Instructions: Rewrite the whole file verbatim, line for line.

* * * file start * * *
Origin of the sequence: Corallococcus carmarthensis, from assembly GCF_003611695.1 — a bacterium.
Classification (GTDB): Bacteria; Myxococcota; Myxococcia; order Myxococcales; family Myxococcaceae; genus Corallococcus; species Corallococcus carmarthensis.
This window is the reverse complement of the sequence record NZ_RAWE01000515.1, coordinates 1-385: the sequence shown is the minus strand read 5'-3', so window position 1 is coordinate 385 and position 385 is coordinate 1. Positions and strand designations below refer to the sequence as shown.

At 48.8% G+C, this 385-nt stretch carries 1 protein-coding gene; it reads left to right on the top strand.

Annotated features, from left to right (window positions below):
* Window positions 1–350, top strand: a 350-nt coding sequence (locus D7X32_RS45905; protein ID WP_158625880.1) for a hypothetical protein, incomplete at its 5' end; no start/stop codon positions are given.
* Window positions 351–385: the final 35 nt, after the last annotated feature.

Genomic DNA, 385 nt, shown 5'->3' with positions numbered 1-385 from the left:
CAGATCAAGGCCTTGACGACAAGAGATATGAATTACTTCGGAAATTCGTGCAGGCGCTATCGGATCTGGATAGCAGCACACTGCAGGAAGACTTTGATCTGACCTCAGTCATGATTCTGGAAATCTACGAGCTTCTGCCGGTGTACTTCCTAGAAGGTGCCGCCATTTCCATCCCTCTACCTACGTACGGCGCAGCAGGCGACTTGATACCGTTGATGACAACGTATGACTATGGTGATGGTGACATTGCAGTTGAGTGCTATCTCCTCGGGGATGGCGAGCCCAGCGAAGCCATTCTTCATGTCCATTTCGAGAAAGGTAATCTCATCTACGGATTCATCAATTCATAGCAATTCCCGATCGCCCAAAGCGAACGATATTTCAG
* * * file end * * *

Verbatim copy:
Origin of the sequence: Corallococcus carmarthensis, from assembly GCF_003611695.1 — a bacterium.
Classification (GTDB): Bacteria; Myxococcota; Myxococcia; order Myxococcales; family Myxococcaceae; genus Corallococcus; species Corallococcus carmarthensis.
This window is the reverse complement of the sequence record NZ_RAWE01000515.1, coordinates 1-385: the sequence shown is the minus strand read 5'-3', so window position 1 is coordinate 385 and position 385 is coordinate 1. Positions and strand designations below refer to the sequence as shown.

At 48.8% G+C, this 385-nt stretch carries 1 protein-coding gene; it reads left to right on the top strand.

Annotated features, from left to right (window positions below):
* Window positions 1–350, top strand: a 350-nt coding sequence (locus D7X32_RS45905; protein ID WP_158625880.1) for a hypothetical protein, incomplete at its 5' end; no start/stop codon positions are given.
* Window positions 351–385: the final 35 nt, after the last annotated feature.

Genomic DNA, 385 nt, shown 5'->3' with positions numbered 1-385 from the left:
CAGATCAAGGCCTTGACGACAAGAGATATGAATTACTTCGGAAATTCGTGCAGGCGCTATCGGATCTGGATAGCAGCACACTGCAGGAAGACTTTGATCTGACCTCAGTCATGATTCTGGAAATCTACGAGCTTCTGCCGGTGTACTTCCTAGAAGGTGCCGCCATTTCCATCCCTCTACCTACGTACGGCGCAGCAGGCGACTTGATACCGTTGATGACAACGTATGACTATGGTGATGGTGACATTGCAGTTGAGTGCTATCTCCTCGGGGATGGCGAGCCCAGCGAAGCCATTCTTCATGTCCATTTCGAGAAAGGTAATCTCATCTACGGATTCATCAATTCATAGCAATTCCCGATCGCCCAAAGCGAACGATATTTCAG